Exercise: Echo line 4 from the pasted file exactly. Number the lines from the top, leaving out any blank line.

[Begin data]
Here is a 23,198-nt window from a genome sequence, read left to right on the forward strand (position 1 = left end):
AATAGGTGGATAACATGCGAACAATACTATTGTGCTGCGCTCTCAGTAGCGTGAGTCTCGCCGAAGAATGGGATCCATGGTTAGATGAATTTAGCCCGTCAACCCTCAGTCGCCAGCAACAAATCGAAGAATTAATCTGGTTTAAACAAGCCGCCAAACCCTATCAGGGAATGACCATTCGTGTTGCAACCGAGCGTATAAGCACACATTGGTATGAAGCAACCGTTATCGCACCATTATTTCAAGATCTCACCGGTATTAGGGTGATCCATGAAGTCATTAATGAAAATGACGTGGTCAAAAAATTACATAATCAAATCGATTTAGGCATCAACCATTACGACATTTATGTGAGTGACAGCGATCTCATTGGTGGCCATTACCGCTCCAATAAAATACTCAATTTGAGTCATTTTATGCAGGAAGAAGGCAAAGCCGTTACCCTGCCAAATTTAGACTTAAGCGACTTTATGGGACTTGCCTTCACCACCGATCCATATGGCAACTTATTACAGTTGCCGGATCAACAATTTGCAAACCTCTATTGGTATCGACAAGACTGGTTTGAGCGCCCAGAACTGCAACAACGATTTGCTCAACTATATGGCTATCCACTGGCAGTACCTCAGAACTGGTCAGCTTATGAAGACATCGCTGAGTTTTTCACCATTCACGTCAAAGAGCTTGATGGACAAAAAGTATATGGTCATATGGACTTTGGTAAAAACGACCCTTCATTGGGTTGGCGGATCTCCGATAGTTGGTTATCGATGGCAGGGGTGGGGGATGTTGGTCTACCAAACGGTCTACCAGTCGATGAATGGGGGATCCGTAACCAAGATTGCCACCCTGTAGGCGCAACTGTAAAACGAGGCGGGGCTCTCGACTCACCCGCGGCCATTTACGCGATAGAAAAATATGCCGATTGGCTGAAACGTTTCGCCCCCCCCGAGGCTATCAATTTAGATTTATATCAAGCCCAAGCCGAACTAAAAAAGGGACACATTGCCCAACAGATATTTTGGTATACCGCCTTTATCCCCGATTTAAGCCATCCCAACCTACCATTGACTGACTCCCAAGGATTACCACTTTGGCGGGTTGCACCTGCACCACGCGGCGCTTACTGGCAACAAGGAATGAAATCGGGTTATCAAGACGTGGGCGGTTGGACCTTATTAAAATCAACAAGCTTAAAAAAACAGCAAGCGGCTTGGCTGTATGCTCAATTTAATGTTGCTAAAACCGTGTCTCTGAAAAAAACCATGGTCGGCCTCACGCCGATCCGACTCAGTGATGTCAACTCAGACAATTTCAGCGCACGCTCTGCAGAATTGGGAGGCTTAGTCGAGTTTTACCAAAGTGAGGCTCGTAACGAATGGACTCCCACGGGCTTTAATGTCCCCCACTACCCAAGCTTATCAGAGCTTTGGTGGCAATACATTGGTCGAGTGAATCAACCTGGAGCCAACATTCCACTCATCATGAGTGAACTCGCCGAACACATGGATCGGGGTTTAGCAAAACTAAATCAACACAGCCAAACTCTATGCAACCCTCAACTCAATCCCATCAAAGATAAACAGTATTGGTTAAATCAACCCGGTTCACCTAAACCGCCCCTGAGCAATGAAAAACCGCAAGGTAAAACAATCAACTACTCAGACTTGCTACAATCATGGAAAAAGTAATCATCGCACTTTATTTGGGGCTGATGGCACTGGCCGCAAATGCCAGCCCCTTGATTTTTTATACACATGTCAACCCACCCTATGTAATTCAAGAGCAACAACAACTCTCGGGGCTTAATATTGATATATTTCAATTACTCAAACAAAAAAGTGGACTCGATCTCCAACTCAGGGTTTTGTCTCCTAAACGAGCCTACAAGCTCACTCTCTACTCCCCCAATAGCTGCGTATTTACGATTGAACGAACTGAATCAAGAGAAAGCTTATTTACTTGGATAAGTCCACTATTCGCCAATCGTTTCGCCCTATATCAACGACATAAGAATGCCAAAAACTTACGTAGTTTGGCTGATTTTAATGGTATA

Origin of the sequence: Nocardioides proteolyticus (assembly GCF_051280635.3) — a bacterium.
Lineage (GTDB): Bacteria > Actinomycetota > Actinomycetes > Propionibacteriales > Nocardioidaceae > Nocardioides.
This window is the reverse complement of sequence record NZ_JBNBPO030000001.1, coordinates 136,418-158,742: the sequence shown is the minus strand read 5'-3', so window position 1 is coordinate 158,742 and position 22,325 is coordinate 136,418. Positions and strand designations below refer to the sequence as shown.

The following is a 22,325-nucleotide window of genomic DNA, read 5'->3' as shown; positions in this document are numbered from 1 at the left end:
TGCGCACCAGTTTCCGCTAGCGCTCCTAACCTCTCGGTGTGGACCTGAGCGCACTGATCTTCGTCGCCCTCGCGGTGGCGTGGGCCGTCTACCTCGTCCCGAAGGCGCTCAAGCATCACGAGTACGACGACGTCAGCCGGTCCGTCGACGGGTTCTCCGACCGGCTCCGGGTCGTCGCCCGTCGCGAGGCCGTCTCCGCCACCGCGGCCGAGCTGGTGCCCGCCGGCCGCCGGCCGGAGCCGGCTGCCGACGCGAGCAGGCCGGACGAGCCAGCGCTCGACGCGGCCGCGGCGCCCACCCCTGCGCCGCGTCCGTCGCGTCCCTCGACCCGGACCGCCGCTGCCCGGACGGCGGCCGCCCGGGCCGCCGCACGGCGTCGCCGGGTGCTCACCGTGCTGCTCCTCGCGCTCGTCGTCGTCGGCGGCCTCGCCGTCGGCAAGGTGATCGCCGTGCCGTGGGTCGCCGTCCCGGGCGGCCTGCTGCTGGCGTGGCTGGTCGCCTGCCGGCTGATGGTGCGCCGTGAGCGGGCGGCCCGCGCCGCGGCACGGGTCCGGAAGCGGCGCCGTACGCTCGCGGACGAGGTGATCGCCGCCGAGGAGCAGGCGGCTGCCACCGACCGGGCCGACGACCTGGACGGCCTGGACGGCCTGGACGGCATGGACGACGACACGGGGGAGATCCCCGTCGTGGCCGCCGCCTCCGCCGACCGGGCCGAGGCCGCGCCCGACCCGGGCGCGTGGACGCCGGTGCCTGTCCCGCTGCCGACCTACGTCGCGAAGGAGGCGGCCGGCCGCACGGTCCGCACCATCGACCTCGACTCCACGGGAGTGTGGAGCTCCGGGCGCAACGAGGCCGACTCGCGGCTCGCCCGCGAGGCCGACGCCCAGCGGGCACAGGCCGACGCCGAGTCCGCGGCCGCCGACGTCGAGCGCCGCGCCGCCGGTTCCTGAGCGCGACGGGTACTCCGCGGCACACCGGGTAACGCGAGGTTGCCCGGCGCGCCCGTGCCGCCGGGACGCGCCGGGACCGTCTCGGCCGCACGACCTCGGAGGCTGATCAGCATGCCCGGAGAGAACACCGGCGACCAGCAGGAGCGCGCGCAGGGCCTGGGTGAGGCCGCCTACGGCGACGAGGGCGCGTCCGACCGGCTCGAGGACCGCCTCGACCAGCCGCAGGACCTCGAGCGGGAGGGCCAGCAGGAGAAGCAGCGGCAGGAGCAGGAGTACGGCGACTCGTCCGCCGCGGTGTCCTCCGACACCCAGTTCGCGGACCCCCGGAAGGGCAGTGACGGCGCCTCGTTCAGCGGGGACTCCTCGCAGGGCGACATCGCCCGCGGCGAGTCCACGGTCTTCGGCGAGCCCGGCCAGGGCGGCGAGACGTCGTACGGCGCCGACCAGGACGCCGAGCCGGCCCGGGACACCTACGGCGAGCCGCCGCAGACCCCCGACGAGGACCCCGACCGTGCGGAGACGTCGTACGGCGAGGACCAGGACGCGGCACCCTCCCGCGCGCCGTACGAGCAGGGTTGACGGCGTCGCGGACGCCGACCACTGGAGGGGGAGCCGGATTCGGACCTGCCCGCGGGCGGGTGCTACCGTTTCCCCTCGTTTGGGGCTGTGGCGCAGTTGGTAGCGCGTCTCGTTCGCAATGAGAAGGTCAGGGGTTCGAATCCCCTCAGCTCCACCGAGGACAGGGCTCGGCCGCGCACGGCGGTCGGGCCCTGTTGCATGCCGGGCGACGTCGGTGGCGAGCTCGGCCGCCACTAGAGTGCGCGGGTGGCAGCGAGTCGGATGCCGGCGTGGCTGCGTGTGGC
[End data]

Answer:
Lineage (GTDB): Bacteria > Actinomycetota > Actinomycetes > Propionibacteriales > Nocardioidaceae > Nocardioides.